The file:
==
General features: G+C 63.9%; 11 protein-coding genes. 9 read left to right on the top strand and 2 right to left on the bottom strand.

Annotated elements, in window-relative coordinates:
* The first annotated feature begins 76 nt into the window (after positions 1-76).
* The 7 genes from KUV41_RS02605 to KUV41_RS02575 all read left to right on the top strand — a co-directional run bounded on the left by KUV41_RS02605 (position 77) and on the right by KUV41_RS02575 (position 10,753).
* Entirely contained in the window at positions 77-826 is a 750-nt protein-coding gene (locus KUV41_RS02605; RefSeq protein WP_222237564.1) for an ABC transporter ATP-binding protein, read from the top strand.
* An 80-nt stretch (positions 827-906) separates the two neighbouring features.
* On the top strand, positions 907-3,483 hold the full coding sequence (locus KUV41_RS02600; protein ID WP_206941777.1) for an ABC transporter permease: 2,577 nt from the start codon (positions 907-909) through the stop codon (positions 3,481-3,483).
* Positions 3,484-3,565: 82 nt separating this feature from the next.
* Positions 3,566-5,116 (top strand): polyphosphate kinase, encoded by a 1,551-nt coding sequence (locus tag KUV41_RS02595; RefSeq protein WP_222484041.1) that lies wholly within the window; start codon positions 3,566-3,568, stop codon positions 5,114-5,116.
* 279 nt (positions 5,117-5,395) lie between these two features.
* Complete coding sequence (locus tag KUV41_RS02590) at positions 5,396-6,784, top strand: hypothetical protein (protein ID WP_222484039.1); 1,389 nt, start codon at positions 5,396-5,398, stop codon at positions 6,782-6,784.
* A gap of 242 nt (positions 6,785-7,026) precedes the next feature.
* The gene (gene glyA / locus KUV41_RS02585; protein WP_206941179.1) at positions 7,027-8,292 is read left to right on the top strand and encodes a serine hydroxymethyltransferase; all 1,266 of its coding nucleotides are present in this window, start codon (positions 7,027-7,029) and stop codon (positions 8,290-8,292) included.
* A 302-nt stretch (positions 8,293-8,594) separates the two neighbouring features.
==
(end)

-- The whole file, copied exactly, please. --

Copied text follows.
General features: G+C 63.9%; 11 protein-coding genes. 9 read left to right on the top strand and 2 right to left on the bottom strand.

Annotated elements, in window-relative coordinates:
* The first annotated feature begins 76 nt into the window (after positions 1-76).
* The 7 genes from KUV41_RS02605 to KUV41_RS02575 all read left to right on the top strand — a co-directional run bounded on the left by KUV41_RS02605 (position 77) and on the right by KUV41_RS02575 (position 10,753).
* Entirely contained in the window at positions 77-826 is a 750-nt protein-coding gene (locus KUV41_RS02605; RefSeq protein WP_222237564.1) for an ABC transporter ATP-binding protein, read from the top strand.
* An 80-nt stretch (positions 827-906) separates the two neighbouring features.
* On the top strand, positions 907-3,483 hold the full coding sequence (locus KUV41_RS02600; protein ID WP_206941777.1) for an ABC transporter permease: 2,577 nt from the start codon (positions 907-909) through the stop codon (positions 3,481-3,483).
* Positions 3,484-3,565: 82 nt separating this feature from the next.
* Positions 3,566-5,116 (top strand): polyphosphate kinase, encoded by a 1,551-nt coding sequence (locus tag KUV41_RS02595; RefSeq protein WP_222484041.1) that lies wholly within the window; start codon positions 3,566-3,568, stop codon positions 5,114-5,116.
* 279 nt (positions 5,117-5,395) lie between these two features.
* Complete coding sequence (locus tag KUV41_RS02590) at positions 5,396-6,784, top strand: hypothetical protein (protein ID WP_222484039.1); 1,389 nt, start codon at positions 5,396-5,398, stop codon at positions 6,782-6,784.
* A gap of 242 nt (positions 6,785-7,026) precedes the next feature.
* The gene (gene glyA / locus KUV41_RS02585; protein WP_206941179.1) at positions 7,027-8,292 is read left to right on the top strand and encodes a serine hydroxymethyltransferase; all 1,266 of its coding nucleotides are present in this window, start codon (positions 7,027-7,029) and stop codon (positions 8,290-8,292) included.
* A 302-nt stretch (positions 8,293-8,594) separates the two neighbouring features.